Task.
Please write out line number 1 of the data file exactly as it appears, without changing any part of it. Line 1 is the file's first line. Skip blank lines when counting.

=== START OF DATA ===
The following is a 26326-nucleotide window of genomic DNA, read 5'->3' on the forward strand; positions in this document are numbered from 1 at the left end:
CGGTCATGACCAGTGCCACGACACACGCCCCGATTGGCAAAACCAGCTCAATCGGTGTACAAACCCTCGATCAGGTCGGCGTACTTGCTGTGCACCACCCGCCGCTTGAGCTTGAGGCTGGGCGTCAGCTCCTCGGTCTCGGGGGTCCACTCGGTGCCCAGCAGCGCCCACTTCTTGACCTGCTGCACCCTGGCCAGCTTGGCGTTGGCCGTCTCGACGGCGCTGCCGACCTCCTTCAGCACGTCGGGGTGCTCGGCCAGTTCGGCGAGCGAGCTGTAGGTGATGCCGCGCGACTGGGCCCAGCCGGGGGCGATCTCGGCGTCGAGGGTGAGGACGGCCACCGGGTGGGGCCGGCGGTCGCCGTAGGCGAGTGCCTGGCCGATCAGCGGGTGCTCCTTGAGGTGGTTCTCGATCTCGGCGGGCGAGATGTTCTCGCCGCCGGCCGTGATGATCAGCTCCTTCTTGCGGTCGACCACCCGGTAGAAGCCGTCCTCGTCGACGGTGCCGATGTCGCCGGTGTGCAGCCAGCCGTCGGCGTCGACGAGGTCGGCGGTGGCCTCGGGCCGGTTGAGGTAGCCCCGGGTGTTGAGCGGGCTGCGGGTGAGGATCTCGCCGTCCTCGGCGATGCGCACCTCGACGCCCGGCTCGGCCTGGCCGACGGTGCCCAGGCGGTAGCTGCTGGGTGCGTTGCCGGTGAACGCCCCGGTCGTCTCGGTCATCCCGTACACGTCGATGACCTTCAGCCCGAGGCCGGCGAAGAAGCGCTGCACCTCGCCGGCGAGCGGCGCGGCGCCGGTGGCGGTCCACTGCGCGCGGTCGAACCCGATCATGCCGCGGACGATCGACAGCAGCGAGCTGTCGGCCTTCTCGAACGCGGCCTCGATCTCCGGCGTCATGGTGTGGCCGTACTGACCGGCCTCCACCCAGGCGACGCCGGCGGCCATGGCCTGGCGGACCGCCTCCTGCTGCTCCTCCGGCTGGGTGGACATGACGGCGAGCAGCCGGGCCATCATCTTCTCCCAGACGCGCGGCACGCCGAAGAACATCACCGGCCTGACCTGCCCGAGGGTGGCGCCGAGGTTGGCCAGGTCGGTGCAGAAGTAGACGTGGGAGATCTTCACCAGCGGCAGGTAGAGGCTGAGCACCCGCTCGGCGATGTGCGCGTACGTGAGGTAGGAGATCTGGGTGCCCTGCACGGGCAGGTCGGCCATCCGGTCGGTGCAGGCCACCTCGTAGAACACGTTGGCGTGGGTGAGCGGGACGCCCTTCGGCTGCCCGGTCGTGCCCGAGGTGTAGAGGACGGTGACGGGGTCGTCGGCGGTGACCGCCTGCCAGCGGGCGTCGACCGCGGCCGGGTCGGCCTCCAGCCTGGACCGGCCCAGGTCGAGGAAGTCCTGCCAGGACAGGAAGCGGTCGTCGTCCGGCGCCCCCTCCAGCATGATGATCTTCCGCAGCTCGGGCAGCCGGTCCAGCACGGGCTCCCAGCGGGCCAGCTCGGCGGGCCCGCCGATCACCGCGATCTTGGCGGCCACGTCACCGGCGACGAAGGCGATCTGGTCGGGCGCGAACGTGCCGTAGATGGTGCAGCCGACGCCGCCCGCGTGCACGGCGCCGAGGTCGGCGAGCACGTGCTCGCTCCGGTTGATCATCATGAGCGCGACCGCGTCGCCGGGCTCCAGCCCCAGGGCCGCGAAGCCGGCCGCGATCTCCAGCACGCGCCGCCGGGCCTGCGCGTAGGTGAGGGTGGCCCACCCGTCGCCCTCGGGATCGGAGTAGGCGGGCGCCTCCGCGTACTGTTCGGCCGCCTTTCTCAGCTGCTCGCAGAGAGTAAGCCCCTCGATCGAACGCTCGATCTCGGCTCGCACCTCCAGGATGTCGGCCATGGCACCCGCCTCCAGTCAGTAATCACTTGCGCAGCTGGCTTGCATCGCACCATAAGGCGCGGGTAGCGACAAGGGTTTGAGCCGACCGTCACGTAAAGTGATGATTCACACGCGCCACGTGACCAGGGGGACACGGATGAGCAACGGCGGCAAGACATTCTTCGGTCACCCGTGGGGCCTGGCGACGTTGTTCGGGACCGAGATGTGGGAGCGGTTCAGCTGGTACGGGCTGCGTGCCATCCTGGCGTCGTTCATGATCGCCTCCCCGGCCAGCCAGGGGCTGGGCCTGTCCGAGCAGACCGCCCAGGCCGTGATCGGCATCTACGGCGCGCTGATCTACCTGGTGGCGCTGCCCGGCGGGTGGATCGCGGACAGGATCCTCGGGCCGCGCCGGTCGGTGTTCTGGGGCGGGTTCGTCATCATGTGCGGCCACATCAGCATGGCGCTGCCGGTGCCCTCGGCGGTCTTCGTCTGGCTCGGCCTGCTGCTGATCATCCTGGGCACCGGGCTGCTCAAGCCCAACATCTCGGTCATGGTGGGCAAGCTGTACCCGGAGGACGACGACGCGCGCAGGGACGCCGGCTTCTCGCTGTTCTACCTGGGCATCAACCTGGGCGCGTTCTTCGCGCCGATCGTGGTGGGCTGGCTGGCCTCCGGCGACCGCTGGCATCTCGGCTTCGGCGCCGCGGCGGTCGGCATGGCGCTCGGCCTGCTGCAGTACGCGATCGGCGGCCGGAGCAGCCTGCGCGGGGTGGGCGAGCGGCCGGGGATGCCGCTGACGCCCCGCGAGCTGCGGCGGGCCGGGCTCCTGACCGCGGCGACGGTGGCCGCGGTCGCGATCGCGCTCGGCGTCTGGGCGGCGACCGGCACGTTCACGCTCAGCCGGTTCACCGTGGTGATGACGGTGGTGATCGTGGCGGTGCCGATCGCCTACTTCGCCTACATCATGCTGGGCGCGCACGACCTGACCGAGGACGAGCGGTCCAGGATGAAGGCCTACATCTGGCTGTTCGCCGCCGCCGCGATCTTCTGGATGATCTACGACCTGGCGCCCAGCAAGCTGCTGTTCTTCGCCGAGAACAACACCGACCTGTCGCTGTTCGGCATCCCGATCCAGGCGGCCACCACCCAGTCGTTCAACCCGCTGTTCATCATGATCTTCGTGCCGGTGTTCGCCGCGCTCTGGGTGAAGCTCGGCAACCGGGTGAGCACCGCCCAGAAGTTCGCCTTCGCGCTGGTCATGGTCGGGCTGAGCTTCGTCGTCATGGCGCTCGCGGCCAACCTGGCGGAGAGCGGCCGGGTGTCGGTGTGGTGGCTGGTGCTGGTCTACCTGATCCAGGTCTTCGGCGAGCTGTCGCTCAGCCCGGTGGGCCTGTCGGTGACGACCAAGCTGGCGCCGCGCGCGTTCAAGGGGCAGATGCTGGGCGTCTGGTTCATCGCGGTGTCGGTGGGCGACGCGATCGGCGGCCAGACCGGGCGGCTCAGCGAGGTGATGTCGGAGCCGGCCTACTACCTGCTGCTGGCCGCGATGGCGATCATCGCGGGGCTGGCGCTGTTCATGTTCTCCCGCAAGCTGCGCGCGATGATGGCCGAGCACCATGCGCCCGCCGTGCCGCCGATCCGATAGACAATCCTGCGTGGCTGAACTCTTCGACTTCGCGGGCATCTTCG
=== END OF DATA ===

The following is a 26326-nucleotide window of genomic DNA, read 5'->3' on the forward strand; positions in this document are numbered from 1 at the left end: